The fear of regret, of dying with a heard filled with the stinging pain of not taking advantage of opportunity, pushes us to live. The fear of death confines us to an existence devoid of daring adventure or audacious attempts.

Don’t fear death, it’s a constant. It’s something that will come in its time regardless of whether you’re ready or not. Fearing regret, of dying on your deathbed wishing you’d been more and done more and accomplished more should conjure a pit in your stomach that can’t be cured until you start doing what you know you must do, living in a way you deem as life, not mere existence.

Most live a life of cowardice, a life in avoidance of living. They’re pussies. Don’t be a pussy. Don’t fear death, it’s an illogical thing to fear because it grabs every single one of us. Not living, however, is something most do but everyone has the choice not to do.

We can all live, few ever do. Be of the few, not of the many. Live a damn daring life in the face of irrational fears. Be a badass. Don’t be a little bitch.



I’m reading The Greatest Generation. It’s a great book. Read it. It’s a collection of stories about that generation that may be the best we’ve seen.

The World War II Generation, those born into the Great Depression, a time of economic destitution and extreme poverty. By the time they were in their thirties and forties and fifties they’d created an economic boom.

If they had a theme it would be self-responsibility. This isn’t romanticizing, plucking the few good from a bad lot. This truly was a generation of men and women who took responsibility for their lives, both what happened to them in the war, their disabilities that they wouldn’t call disabilities or the poverty that they rose from that wasn’t even their fault.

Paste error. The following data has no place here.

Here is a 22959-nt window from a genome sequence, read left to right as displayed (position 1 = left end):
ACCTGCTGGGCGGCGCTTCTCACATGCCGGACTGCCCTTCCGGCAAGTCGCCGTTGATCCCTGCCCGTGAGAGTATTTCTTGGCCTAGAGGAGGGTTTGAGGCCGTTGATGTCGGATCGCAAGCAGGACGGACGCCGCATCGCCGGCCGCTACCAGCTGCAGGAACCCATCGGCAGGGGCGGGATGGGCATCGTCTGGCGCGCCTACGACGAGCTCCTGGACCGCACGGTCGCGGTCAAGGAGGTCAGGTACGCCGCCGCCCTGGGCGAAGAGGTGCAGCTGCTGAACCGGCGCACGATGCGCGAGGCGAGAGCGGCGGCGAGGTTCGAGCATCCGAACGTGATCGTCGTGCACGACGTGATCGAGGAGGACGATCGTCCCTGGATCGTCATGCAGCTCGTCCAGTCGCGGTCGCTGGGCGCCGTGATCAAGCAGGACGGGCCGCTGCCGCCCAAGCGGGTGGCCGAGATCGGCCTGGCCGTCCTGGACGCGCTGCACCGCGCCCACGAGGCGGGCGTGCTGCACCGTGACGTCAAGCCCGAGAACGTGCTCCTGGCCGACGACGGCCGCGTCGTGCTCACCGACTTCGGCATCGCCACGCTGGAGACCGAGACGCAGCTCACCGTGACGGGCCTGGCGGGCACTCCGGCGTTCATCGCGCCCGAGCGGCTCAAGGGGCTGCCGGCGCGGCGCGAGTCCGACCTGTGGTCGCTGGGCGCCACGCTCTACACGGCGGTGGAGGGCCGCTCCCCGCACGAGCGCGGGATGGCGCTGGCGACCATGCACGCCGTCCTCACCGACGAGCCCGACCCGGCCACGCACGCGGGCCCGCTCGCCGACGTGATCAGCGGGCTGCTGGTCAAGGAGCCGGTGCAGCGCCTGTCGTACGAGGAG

The main gripe that this generation has with those since is the lack of responsibility. Guys don’t take responsibility for their kids, for taking care of their families, for their work or how well it’s done or for their actions.

The Greatest Generation was a generation of men who fixed what was broken. They took it upon themselves to solve problems, be they on the world stage or chores around the house. (Read This: How to Be Old School)

They were also proud. Some may say too proud. It was a different kind of pride that they had, though, not one of entitlement like we have today, where we’re proud of our sexual orientation, our race, you know, things we haven’t earned but have been born into. Those of the WWII Generation were too proud to accept a hand out. They were too proud to call someone to fix what they knew they could fix. They were too proud to do a shitty job so they did the best they could with what they had.

If we could have an archetype for what it was to be a man it wouldn’t be the generation before them, there’s no misplaced nostalgia on all things in the past being better – those who contributed to the fall of Rome in their weakness are no better than those contributing to our fall in ours – it certainly wouldn’t be the generations since, with their entitlements and weakness and dividedness, it would be that generation.

A bulk of a generation had what men should aspire to have and were who men today should aspire to be. Many of these great men are still around today. They belong to both political parties and ideologies and yet congregate and drink and tell stories together. The pettiness of our kind doesn’t flourish among theirs. And they are a different kind of person all-together, no whining or crying and no idle threats. They don’t crave a safe space from opposing ideas, but if an ideology was bad enough it had to be dealt with and destroyed, and the lot of them worked at destroying it together.

They were strong, but didn’t get strong out of vanity. Their legs weren’t shaven, their eyebrows weren’t plucked, but their hair was combed and their shirt was tucked.

They had pride.

About The Author

Chad Howse: Chad’s mission is to get you in the arena, ‘marred by the dust and sweat and blood’, to help you set and achieve audacious goals in the face of fear, and not only build your ideal body, but the life you were meant to live.

You can contact him at –